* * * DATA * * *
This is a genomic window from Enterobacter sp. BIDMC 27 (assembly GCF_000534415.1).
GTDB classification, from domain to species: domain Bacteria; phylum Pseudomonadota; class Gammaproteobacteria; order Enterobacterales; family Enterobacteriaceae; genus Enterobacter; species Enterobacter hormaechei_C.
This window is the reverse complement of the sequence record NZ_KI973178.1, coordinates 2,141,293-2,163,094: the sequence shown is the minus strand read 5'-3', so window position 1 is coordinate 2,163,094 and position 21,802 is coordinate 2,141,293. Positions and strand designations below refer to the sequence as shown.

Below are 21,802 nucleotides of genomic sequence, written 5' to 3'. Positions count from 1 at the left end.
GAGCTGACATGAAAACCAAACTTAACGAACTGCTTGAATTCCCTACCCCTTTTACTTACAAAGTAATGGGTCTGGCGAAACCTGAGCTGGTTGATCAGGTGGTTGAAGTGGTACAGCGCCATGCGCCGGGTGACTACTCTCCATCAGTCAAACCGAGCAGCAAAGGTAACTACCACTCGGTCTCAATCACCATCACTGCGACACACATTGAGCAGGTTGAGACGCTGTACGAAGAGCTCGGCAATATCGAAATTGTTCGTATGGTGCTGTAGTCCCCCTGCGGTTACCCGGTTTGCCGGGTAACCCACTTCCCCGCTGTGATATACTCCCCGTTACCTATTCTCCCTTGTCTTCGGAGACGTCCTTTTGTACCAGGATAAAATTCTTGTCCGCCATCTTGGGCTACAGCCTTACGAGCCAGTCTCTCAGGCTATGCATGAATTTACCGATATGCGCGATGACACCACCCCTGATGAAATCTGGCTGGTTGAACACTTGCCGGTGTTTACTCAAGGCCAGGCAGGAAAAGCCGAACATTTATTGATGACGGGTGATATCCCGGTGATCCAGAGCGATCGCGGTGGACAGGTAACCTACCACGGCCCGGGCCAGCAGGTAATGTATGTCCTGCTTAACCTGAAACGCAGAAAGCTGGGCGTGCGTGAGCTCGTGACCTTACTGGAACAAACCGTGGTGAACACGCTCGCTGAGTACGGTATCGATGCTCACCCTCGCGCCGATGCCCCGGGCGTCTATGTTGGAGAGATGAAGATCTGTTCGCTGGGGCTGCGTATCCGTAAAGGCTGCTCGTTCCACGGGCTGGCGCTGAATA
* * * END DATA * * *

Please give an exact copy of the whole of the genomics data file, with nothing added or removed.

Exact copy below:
This is a genomic window from Enterobacter sp. BIDMC 27 (assembly GCF_000534415.1).
GTDB classification, from domain to species: domain Bacteria; phylum Pseudomonadota; class Gammaproteobacteria; order Enterobacterales; family Enterobacteriaceae; genus Enterobacter; species Enterobacter hormaechei_C.
This window is the reverse complement of the sequence record NZ_KI973178.1, coordinates 2,141,293-2,163,094: the sequence shown is the minus strand read 5'-3', so window position 1 is coordinate 2,163,094 and position 21,802 is coordinate 2,141,293. Positions and strand designations below refer to the sequence as shown.

Below are 21,802 nucleotides of genomic sequence, written 5' to 3'. Positions count from 1 at the left end.
GAGCTGACATGAAAACCAAACTTAACGAACTGCTTGAATTCCCTACCCCTTTTACTTACAAAGTAATGGGTCTGGCGAAACCTGAGCTGGTTGATCAGGTGGTTGAAGTGGTACAGCGCCATGCGCCGGGTGACTACTCTCCATCAGTCAAACCGAGCAGCAAAGGTAACTACCACTCGGTCTCAATCACCATCACTGCGACACACATTGAGCAGGTTGAGACGCTGTACGAAGAGCTCGGCAATATCGAAATTGTTCGTATGGTGCTGTAGTCCCCCTGCGGTTACCCGGTTTGCCGGGTAACCCACTTCCCCGCTGTGATATACTCCCCGTTACCTATTCTCCCTTGTCTTCGGAGACGTCCTTTTGTACCAGGATAAAATTCTTGTCCGCCATCTTGGGCTACAGCCTTACGAGCCAGTCTCTCAGGCTATGCATGAATTTACCGATATGCGCGATGACACCACCCCTGATGAAATCTGGCTGGTTGAACACTTGCCGGTGTTTACTCAAGGCCAGGCAGGAAAAGCCGAACATTTATTGATGACGGGTGATATCCCGGTGATCCAGAGCGATCGCGGTGGACAGGTAACCTACCACGGCCCGGGCCAGCAGGTAATGTATGTCCTGCTTAACCTGAAACGCAGAAAGCTGGGCGTGCGTGAGCTCGTGACCTTACTGGAACAAACCGTGGTGAACACGCTCGCTGAGTACGGTATCGATGCTCACCCTCGCGCCGATGCCCCGGGCGTCTATGTTGGAGAGATGAAGATCTGTTCGCTGGGGCTGCGTATCCGTAAAGGCTGCTCGTTCCACGGGCTGGCGCTGAATA